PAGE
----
Over the rainbow and far away…. well, as far as Radom anyway.

This installation, by the artist Julita Wójcik has moved from it’s temporary home in Brussels to it’s new permanent (I hope) home on the super trendy, hipsterville of Plac Zbawiciela.  You can read more about it by clicking here.

Next a just a smattering of photos from my latest trip to Radom, there was a huge thunderstorm in the night, and although I didn’t manage to catch an actual lightning strike, I did do some long exposure photographs that have a strange glow in them when the lightning struck part way through the exposure time.

Day 27, Tartu, February 5th 2012

Tea 27: Grenadine Tea, Cafe Truffe, Tartu

Today was my first official day in Tartu.  After a great breakfast of way too many delicious pancakes with ice-cream, nutella, and homemade apple jam, and a long time trying to prepare my mind to venture out into the cold, my host and I went for it and headed for town.  She lives just a short walk away from the ‘city centre’, or the town square.  The sun was shining down, but I now know to associate this ominously with the cold, as it means a clear sky, and a clear sky in winter means COLD!  Today, initially, felt a bit warmer than yesterday, but after a few minutes walking the inside of my nose began to freeze and I soon came to the conclusion it had all been an illusion.  And, yes, your nose freezing is reasonably painful.  We escaped into a shopping mall, where we both went simply to warm up a little, and also for me to buy myself some more toothpaste.

That task achieved we headed back out.  We walked around, through a little park area, with the most bizarre, and I must say slightly worrying sculpture by artist  Ülo Õuna, called ‘Father and Son’.  It is kind of bizarre, reading more about it reveals its, fairly obvious intentions, but still, it is a little strange.  We continued onwards, past the pretty, pastel coloured buildings, some of which are really old, including the university building, which was built around 1804.  But the university itself was established in 1632, making Tartu University one of the oldest in Northern Europe.  We went up Toome hill, towards the observatory, beneath ‘Angels Bridge’ (Inglisild), and then up and across the bridge, getting some nice views out across the city.  We then circled around the little bit of parkland, outside the old Hospital, past an ancient looking church that is made up of various functioning and ruined parts.  The great exposed red-brick built arches reaching high up over our heads, the sun shining and turning them an even richer shade of red.  We walked back around and down into the centre again and I got a few ideas of little cafes to pop into.  The city is pretty sleepy feeling, whether this is because of the weather, the winter or just because of the fact that today is a Sunday I do not know.  Tomorrow should help me find out.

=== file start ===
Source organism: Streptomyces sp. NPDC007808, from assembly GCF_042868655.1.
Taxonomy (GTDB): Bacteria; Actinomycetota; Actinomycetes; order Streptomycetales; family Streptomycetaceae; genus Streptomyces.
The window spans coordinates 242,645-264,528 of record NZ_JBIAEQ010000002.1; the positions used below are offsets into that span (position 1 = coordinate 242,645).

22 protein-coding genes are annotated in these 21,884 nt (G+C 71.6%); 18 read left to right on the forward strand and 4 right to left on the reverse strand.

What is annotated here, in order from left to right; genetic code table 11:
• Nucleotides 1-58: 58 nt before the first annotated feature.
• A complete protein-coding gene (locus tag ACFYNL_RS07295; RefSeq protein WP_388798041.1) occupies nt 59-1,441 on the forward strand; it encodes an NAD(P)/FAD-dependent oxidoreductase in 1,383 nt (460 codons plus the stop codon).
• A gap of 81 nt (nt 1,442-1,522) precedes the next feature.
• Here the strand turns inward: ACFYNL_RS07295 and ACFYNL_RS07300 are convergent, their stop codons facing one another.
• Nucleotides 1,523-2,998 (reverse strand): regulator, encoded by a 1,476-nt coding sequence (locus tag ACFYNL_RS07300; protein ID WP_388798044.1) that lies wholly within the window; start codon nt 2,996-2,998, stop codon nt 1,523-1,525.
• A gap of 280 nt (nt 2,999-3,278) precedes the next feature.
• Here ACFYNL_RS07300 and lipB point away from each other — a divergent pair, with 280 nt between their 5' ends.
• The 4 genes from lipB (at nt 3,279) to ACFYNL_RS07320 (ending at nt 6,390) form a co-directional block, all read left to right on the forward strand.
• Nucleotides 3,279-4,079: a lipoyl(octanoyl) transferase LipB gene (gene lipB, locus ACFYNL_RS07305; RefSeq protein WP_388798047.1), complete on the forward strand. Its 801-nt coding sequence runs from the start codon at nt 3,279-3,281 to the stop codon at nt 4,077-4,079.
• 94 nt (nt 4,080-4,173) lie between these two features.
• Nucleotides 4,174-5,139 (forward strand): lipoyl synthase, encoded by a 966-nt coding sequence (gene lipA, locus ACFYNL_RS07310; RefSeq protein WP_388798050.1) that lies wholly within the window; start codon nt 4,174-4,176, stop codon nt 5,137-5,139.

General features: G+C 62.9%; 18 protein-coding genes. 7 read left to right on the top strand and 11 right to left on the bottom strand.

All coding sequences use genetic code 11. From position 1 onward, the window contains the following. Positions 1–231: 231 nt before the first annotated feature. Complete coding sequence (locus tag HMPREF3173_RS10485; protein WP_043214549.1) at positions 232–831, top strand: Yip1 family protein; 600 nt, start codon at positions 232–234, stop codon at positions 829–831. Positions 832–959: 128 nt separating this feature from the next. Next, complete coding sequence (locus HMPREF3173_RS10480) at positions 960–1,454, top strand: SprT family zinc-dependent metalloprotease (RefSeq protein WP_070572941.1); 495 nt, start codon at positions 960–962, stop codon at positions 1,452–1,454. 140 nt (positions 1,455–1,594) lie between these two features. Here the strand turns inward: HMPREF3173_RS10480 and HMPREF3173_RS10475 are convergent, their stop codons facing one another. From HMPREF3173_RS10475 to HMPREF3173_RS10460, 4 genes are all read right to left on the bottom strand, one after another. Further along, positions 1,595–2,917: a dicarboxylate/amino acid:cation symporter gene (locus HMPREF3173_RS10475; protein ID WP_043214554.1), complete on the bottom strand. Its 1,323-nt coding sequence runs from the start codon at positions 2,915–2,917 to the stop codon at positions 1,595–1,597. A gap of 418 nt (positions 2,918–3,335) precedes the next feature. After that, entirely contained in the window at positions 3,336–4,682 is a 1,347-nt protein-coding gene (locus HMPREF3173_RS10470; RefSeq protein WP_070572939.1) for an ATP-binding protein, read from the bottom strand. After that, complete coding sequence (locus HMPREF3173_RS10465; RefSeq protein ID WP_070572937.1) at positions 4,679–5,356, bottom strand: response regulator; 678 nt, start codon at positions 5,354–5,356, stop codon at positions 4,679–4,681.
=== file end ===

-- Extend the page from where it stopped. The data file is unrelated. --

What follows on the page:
We then decided it was far too cold again, and headed to Heli’s (my host)  favourite cafe, Cafe Truffe, right on the main square.  This is a nice contemporary cafe, with loads of cushions and a lovely menu, though their cheesey ambient jazz music selection was questionable.  I ordered a lovely sweet and sour Grenadine Tea, lemony, bright pink and a good hit of all things citrus.  Heli went for a Cinnamon Coffee that looked pretty good.  We also both ordered soup, Heli a Creamy Cheese Soup, whilst I had a Vietnamese Style cream soup with mushrooms, shrimp and fish.  It was very tasty, the mushrooms are flavoursome and dense, whilst the spices were perfect, and the first proper bit of spice I have had for a while.  They don’t tend to do spicy in Estonia, or Helsinki really.

After a nice long time chatting and getting fed and warm we left and more or less immediately went into the Tartu Art Museum.  This is in a small building that seems to be contending with the Leaning Tower of Pisa for worlds most falling over building.  The work on show was of good quality, much like the work in KUMU, kind of chronologically, but from the 60’s to 2010.  There is a lot of interesting and rather amusing stuff in there.  It seems as though they must be having a constant battle with the building and gravity, the leaning of the building making some of the works hang one way and on the other side they hang the other.  On the ground floor is a solo retrospective show of work by Enn Tegova, some of the paintings here must have been in storage or the dark for a long time, as the colours are still so rich they could have been painted yesterday.  Some have even been victim to a little bit of warping too, which is kind of a shame, but also quite nice that they are still being shown.  They kind of fit with the involuntary theme of the tilting building.

The sun had begun to set, the nearly full moon was shining brightly in the gently darkening blue sky and we headed home, my nose freezing once more.

Day 23, Tallinn, February 1st 2012

Tea 23:  Black Tea with Red Berries, A deli in the old town, Tallinn

So today I totally forgot to get the name of the place where I got my tea!  I blame it on the biting cold adn the aching fingers.  The cold is also to blame for the steamed up image, the lens on my camera totally steamed up and I didn’t want to wait for it to clear up before taking the photo…..